ALL Lives Matter

ALL Lives Matter

I don’t want to write this post. I don’t want to live in a world as sad and messed up as ours seems to be right now. But I can’t hide my head in the sand. I can’t ignore the elephant in the room any longer. Even though Food Shelf Friday is primarily about hunger, I have to address the racial situation in our country. After all, a big part of the hunger crisis in this world is about inequality.


Bad men need nothing more to compass their ends, than that good men should look on and do nothing. – John Stuart Mill, 1867

He has shown you, O mortal, what is good. And what does the LORD require of you? To act justly and to love mercy and to walk humbly with your God. – Micah 6:8

Learn to do right; seek justice. Defend the oppressed. Take up the cause of the fatherless; plead the case of the widow. – Isaiah 1:17

There is neither Jew nor Gentile, neither slave nor free, nor is there male and female, for you are all one in Christ Jesus. – Galatians 3:28

As many of you know, I’m an historian by trade. I have a degree in history, and am just a few thesis revisions from a Master’s in public history. I work at a history museum. My specialty is 20th Century America, with an emphasis on local history. Mostly what that means is that I’ve read a lot of books…

When I was working on my B.A., we once had a welcomed day off while our professor attended a conference on slavery in the modern world. When she returned, she shared with us this thought: by talking about slavery as if it ended in 1865, we have done a great disservice to those living in slavery and those trying to fight it today.

As I watched the news these past few weeks, especially the happenings of the Minneapolis-St. Paul metro area where I live, I couldn’t help but think: by talking about racism as if it ended in 1965, we have done a great disservice to those living with unfair racial prejudice and those trying to fight it today.

Brown v. Board of Education (1954), the Civil Rights Act of 1964, and the Voting Rights Act of 1965 ended the practice of de jure (by the law) segregation. But even more difficult to pinpoint and control is de facto (in actuality/in fact) segregation. De facto segregation is segregation as it plays out, not in the legal system or the school districts, but in unregulated social practices and in people’s hearts and minds.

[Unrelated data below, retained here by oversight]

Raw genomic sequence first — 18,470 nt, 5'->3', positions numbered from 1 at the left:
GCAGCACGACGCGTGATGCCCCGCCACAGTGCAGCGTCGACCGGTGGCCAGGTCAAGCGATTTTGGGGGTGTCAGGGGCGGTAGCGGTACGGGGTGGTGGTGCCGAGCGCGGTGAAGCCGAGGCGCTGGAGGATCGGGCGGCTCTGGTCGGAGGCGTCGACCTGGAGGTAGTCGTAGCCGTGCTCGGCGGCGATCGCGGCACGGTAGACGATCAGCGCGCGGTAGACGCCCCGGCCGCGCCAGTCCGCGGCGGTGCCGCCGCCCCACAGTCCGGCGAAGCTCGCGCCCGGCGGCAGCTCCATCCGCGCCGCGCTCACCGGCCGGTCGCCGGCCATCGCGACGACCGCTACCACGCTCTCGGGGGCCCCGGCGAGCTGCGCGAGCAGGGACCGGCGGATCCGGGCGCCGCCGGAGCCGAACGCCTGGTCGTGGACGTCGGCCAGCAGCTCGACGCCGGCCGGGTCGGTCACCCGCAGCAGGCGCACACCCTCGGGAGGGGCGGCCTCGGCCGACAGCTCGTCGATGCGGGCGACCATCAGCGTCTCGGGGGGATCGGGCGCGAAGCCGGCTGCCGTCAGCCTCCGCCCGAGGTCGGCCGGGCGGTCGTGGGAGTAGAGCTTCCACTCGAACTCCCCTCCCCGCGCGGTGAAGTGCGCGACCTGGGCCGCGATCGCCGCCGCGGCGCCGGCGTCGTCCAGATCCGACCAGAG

We don’t like to think that we’re racist. We prefer to believe that racism was a southern problem and that it ended when President Johnson signed those laws. After all, we know mixed race couples, have black friends, and even elected an African-American President. We’re so much more enlightened than we used to be, right? It’s progress, sure, but if a black man doesn’t feel safe innocently driving around town, we still have a problem. If sports teams’ money and “traditions” are more valued than an entire race of people whose feelings are hurt by a racial slur, we still have a problem. If race limits employment or educational opportunities for anyone, we still have a problem.

I know the answer. And no, I’m not going to say, “can’t we all just get along?”though it is that simple, it’s not that easy.

The answer is, “Let us examine our ways and test them, and let us return to the Lord” (Lamentations 3:40).

  1. Examine your heart: I know you’re a good person with good intentions, but see if there is any aspect of your life where you can be judgmental or self-serving. Really look deep, past the layer of tolerance, and see if in your heart of hearts you have followed God’s commands to seek justice, to fight for the powerless and abused, to share with others who are not like you. It’s not easy, but we have to get past excusing ourselves and even patting ourselves on the back for getting away from de jure segregation when the residue of de facto segregation still remains and clutters our hearts.
  2. Take responsibility: After you have examined yourself, resist the urge to blame society or your parents or whatever made you who you are, and start taking responsibility for your own attitudes and actions. Recognize your imperfections and commit to change. You’re not a bad person or a racist, but I’ll bet you make snap judgments now and then. I know I do. The first step to healing is to admit that there is a problem, even if it’s a small one.
  3. Get involved: Now, I’m not saying you have to go out and protest, and I’m definitely not advocating violence. What I am suggesting is that you start giving of yourself to love people who are not like you. Get to know your immigrant neighbor. Write a letter to your elected officials. Give or serve with an organization that fights for justice or creates opportunity. And most of all, pray.
    If you spend time on behalf of another, it will change your heart. You will stop seeing “other” or “threat” and start seeing “child of God.” If you get to know someone, serve, and pray, you will learn to love.

If you have something to say about current events (and it seems like EVERYONE has A LOT to say these days), feel free to leave a comment. You don’t have to agree with me, I’m open to discussing different opinions, but you do have to be respectful. I will remove comments that I deem to be offensive or rude.

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